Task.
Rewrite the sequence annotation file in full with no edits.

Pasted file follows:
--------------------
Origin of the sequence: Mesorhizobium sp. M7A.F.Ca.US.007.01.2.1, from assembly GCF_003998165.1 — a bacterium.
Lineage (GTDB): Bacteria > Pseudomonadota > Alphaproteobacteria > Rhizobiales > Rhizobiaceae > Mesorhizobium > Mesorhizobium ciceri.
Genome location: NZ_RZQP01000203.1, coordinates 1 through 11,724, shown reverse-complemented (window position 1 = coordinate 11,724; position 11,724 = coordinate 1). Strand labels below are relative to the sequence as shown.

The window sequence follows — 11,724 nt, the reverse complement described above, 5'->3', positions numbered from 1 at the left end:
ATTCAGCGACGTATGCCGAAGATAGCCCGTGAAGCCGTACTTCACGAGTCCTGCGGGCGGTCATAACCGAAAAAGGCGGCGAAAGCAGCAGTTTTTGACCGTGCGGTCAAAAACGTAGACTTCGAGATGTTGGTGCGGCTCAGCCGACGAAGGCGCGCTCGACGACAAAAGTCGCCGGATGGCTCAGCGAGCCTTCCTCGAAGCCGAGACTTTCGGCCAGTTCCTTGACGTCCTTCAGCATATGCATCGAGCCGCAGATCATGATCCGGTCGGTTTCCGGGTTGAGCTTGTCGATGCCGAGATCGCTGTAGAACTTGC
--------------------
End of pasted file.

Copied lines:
Origin of the sequence: Mesorhizobium sp. M7A.F.Ca.US.007.01.2.1, from assembly GCF_003998165.1 — a bacterium.
Lineage (GTDB): Bacteria > Pseudomonadota > Alphaproteobacteria > Rhizobiales > Rhizobiaceae > Mesorhizobium > Mesorhizobium ciceri.
Genome location: NZ_RZQP01000203.1, coordinates 1 through 11,724, shown reverse-complemented (window position 1 = coordinate 11,724; position 11,724 = coordinate 1). Strand labels below are relative to the sequence as shown.

The window sequence follows — 11,724 nt, the reverse complement described above, 5'->3', positions numbered from 1 at the left end:
ATTCAGCGACGTATGCCGAAGATAGCCCGTGAAGCCGTACTTCACGAGTCCTGCGGGCGGTCATAACCGAAAAAGGCGGCGAAAGCAGCAGTTTTTGACCGTGCGGTCAAAAACGTAGACTTCGAGATGTTGGTGCGGCTCAGCCGACGAAGGCGCGCTCGACGACAAAAGTCGCCGGATGGCTCAGCGAGCCTTCCTCGAAGCCGAGACTTTCGGCCAGTTCCTTGACGTCCTTCAGCATATGCATCGAGCCGCAGATCATGATCCGGTCGGTTTCCGGGTTGAGCTTGTCGATGCCGAGATCGCTGTAGAACTTGC